The Cubs have been playing meaningful baseball games for about a month now. Has it been exactly a month? No, actually, it’s been 33 days. Has it been exactly 30 games? No, actually, it’s been 26. However, Twitter was full of First Month recaps this morning, so here we are recapping 26 games in 33 days. 

And what a first 26 games in 33 days it’s been. The Cubs pitching was bad, and then it was good. Jason Heyward was good, and is still good. Green ivy is starting to show up in spots along Wrigley’s outfield wall and yet it snowed 6 inches last weekend. Just like Chicago doesn’t know what to make of their spring yet, it’s hard to tell what to make of the Cubs too. Let’s see if some arbitrary numbers can help! 

The Good 


That’s Javy Baez’s wOBA (weighted on-base average), and it falls just outside the top-20 wOBA’s in baseball (21st). Per FanGraphs, any wOBA above .400 is considered “Excellent”, which is the highest grade on their scale. Excellent! 

Baez’s star turn is real. He’s the only player on the Cubs to already be worth more than one win, and after setting offensive career-bests across the board last season, he’s followed that up by blowing those same numbers out of the water this year. If there’s one thing we’ve learned from a month of Cubs baseball so far, it’s that this is very much Baez’s team now. 



That’s the rate at which Jason Heyward is currently drawing walks - and one that puts him in the 98th percentile of major league hitters in that category. Heyward hasn’t had a double-digit BB% since he was still with the Braves in 2014. It was, of course, around this time last year when Heyward nose-dived into another subpar season, but all signs currently point towards a better 2019. He’s hitting the ball much harder with a significantly larger amount of lift, which helps explain why he’s already over halfway towards matching his home run total in 2018. The Cubs don’t necessarily need Heyward to be a power threat, but hey, it doesn’t hurt.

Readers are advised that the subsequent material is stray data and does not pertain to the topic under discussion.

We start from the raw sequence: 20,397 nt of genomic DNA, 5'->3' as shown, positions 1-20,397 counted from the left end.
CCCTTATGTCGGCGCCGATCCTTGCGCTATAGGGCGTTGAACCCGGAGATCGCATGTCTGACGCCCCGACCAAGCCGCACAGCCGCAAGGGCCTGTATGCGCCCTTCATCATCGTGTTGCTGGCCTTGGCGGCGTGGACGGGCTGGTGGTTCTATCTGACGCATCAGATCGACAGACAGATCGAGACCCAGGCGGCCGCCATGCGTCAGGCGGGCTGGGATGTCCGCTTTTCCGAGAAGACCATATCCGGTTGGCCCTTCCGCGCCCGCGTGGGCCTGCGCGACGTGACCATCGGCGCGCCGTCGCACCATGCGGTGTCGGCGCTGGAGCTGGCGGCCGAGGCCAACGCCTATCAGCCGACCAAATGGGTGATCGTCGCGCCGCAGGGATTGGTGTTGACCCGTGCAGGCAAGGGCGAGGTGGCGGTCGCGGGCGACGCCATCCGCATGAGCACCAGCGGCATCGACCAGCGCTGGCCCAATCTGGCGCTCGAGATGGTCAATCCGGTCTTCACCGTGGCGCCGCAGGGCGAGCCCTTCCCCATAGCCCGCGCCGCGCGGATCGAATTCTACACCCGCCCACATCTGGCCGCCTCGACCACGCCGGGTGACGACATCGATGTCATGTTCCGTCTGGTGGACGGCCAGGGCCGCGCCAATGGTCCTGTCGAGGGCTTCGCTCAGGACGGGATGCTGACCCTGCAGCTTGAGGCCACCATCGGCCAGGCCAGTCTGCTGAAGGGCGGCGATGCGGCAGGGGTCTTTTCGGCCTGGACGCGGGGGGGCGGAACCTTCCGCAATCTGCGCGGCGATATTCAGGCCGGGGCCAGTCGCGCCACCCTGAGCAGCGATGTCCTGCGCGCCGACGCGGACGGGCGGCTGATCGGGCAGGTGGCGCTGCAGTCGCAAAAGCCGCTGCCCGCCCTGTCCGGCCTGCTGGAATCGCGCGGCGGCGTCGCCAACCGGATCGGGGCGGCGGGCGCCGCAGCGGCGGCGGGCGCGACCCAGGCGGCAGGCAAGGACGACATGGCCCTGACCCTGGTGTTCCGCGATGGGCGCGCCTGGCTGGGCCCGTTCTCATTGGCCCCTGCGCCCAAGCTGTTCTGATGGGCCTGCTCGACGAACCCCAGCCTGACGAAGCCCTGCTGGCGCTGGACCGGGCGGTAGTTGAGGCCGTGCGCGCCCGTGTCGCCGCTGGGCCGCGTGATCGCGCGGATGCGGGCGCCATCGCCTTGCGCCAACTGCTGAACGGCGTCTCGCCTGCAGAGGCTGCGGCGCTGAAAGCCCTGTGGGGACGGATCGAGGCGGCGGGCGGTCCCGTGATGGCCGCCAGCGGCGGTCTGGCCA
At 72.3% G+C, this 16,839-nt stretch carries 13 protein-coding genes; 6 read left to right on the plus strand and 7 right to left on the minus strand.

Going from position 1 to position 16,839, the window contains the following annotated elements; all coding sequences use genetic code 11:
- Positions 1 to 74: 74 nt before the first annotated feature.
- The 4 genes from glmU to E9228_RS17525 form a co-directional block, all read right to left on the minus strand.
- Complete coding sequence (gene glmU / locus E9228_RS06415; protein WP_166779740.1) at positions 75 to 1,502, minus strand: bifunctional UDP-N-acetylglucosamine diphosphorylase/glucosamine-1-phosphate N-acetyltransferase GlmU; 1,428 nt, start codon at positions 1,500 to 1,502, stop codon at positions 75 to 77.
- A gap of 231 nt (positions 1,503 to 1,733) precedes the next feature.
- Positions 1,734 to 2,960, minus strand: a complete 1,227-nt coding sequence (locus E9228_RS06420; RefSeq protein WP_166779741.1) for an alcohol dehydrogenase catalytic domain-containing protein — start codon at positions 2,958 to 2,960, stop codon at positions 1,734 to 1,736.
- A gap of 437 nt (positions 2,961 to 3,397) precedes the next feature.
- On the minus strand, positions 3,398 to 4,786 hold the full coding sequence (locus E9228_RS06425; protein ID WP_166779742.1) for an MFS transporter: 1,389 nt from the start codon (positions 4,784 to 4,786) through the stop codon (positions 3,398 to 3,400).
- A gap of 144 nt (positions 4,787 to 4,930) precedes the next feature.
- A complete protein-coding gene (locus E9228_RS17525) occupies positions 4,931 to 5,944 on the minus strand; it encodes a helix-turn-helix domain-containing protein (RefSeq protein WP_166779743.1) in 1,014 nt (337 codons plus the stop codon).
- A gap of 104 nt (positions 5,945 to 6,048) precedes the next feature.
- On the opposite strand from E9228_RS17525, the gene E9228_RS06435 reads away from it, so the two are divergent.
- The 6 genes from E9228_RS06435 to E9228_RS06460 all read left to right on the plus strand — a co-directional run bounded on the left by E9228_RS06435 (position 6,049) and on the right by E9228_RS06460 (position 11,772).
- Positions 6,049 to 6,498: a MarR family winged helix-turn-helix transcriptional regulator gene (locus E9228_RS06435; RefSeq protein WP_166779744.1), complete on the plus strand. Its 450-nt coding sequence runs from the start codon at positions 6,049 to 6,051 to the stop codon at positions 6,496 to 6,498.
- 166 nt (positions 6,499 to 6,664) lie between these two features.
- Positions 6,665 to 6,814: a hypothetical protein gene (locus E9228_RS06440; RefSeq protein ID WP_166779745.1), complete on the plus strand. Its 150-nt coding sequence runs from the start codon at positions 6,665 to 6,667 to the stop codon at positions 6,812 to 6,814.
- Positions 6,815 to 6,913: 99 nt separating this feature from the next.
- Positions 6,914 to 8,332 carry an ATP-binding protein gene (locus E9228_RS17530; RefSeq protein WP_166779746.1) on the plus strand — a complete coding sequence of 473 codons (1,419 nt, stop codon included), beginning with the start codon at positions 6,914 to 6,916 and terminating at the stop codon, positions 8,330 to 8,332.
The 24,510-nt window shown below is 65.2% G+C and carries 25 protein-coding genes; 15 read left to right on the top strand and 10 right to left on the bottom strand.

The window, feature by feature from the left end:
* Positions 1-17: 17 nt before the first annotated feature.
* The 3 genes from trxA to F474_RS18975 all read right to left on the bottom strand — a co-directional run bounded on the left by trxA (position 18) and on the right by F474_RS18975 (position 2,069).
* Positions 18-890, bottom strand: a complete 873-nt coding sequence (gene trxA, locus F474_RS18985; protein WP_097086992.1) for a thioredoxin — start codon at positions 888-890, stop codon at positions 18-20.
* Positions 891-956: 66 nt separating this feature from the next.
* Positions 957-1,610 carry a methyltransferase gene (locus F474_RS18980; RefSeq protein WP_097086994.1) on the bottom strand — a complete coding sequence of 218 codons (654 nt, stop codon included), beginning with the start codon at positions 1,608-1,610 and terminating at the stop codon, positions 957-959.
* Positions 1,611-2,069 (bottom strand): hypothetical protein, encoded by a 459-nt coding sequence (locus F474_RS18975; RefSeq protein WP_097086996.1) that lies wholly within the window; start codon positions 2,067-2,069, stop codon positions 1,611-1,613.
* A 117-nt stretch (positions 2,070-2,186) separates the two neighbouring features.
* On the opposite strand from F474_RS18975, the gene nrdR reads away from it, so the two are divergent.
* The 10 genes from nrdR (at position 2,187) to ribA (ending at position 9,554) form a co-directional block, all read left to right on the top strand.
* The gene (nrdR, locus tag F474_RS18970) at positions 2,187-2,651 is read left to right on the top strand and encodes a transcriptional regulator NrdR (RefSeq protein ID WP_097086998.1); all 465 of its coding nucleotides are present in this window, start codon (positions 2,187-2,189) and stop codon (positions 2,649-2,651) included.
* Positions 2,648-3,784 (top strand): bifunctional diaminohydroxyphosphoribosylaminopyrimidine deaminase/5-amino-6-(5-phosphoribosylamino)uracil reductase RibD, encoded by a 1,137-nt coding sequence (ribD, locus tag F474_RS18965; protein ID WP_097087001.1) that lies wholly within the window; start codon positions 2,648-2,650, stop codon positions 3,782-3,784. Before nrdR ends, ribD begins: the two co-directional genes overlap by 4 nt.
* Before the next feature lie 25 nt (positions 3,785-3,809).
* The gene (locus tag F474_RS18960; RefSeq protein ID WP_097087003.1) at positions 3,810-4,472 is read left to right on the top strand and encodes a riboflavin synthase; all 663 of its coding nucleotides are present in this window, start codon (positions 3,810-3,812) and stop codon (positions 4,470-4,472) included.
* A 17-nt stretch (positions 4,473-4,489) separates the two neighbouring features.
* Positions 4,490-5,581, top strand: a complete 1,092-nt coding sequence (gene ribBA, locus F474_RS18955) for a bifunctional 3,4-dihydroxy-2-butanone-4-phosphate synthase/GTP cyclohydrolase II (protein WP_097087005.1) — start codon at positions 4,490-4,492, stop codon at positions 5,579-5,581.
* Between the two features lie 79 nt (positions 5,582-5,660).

That’s the amount of outs above average that Albert Almora Jr has been worth in the field so far. I wrote a few weeks back about the grim reality that is Almora at the plate, but he is unquestionably one of the best center fielders in the game. Only three players -- Kevin Kiermaier, Avisail Garcia, and Lorenzo Cain have been better in that regard. As a whole, the Cubs have a top-5 outfield defense when it comes to outs above average, though with Almora and Heyward manning 60% of it, that’s not entirely surprising. 

The Bad 


That’s the Framing Runs -- one of Baseball Prospectus’ pitch-framing metrics -- that Willson Contreras is currently sporting. It is … not good. (If you think I'm cherry-picking, feel free to go look at his other framing stats.) Of 73 MLB catchers that BP is currently tracking, Contreras ranks 72nd. Pitch framing has never been a particularly strong part of Contreras’ game, though his desire to improve has been a well-trodden storyline of the last few offseasons. It’s not entirely his fault, either -- when you have a bullpen that ranks 2nd in BB%, you’re going to have a lot of framing chances - 1,233 to be exact. Between his lack of framing prowess and the fact that he’s having to put up with a lot of balls out of the zone, a bad score isn’t shocking. Having the *worst* score, though, is a bit more alarming. 

The good news? Contreras rates better when it comes to controlling the run game, ranking 10th on Statcast’s “Pop Time” charts and 5th in arm rating. He may not get that 3rd-strike call but throwing someone out looks cooler anyway. 


That’s the rate at which the Cubs’ bullpen is issuing walks. Time is a flat circle. What’s worse is that they’ve had a relatively light workload thus far, logging 92.1 innings pitched (24th-highest). The main culprit? Right now it’s Brad Brach, who leads all MLB relievers in walks (13). Tune in next month to see who’s next! 


That’s the wRC+ the Cubs have out of the leadoff spot this year. The Cubs have run out Ben Zobrist (79 wRC+), Albert Almora (73) and Daniel Descalso (60) without yet finding something that works. The teams with worse production? Miami, Baltimore, Detroit, and San Francisco. Imagine what the Cubs -- who still found a way to have a top-10 offense this month -- would look like if they got even league-average production out of that spot. Step up on, Anthony Rizzo! 

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